Keld J|rn Simonsen wrote:
> In principle not, in practice possibly. It is advocated that
> all character properties stay the same across character sets
> and language/country/culture. But in a culture there may be
> specific recommendations on what is considered eg. a letter, a digit,
> or a punctuation mark. In some cultures eg devanagari digits
> are recognised as digits, while in others these may just be
> considered some kind of strange special character. Also for
> punctuation marks, eg quotation marks vary widely from culture
> to culture.
The *preferred* quote mark varies, yes, but what *is* a quote
mark is invariable. I would never mark quotations with guillemets,
but I recognize guillemets as quotation marks.
> > But are there any known example of a LC_CTYPE character property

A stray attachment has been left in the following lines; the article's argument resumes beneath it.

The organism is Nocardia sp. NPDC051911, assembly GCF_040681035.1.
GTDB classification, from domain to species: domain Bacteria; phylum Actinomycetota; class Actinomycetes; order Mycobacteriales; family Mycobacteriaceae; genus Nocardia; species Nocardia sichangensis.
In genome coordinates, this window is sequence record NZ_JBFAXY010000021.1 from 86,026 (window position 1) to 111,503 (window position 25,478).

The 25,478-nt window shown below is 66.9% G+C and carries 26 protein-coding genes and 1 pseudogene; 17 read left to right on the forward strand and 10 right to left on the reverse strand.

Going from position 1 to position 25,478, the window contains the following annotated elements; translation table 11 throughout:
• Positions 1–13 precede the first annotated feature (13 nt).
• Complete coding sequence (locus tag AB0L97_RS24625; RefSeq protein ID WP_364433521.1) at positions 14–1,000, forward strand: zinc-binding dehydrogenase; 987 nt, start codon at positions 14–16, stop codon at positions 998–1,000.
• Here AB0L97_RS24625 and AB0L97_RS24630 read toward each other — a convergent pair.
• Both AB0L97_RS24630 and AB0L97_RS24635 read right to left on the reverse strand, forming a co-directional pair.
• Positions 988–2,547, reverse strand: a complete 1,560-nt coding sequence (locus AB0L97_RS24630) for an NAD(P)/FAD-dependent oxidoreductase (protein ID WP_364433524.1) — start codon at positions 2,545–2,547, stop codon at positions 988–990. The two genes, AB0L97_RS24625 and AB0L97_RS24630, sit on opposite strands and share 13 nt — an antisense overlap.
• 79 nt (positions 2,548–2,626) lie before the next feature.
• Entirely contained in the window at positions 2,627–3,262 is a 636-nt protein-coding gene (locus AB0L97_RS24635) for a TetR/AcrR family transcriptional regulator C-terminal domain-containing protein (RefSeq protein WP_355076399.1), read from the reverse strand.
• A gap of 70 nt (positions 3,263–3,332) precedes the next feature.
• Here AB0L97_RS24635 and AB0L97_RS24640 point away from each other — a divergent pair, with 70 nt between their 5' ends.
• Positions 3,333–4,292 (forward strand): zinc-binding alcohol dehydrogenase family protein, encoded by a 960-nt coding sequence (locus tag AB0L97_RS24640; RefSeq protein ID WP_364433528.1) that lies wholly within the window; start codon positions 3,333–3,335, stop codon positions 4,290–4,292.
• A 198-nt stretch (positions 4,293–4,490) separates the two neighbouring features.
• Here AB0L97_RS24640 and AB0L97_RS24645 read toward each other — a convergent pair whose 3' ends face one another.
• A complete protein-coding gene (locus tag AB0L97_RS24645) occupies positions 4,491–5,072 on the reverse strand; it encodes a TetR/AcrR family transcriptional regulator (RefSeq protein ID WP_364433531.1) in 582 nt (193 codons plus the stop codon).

> > (isalpha, isupper, tolower, isdigit, isxdigit ...)
> > which changes or should change from one culture to another ?
> isupper/islower for Turkish is a prime example.
> Uppercase of initial "ij" in Dutch (becomes both uppercase)
> is another.
These are case *mappings*. Turkish has a specific case mapping
rule, but it shares the same case *properties* as every other
language, as to what is uppercase and what is lowercase.
-- John Cowan http://www.ccil.org/~cowan email@example.com You tollerday donsk? N. You tolkatiff scowegian? Nn. You spigotty anglease? Nnn. You phonio saxo? Nnnn. Clear all so! 'Tis a Jute.... (Finnegans Wake 16.5)
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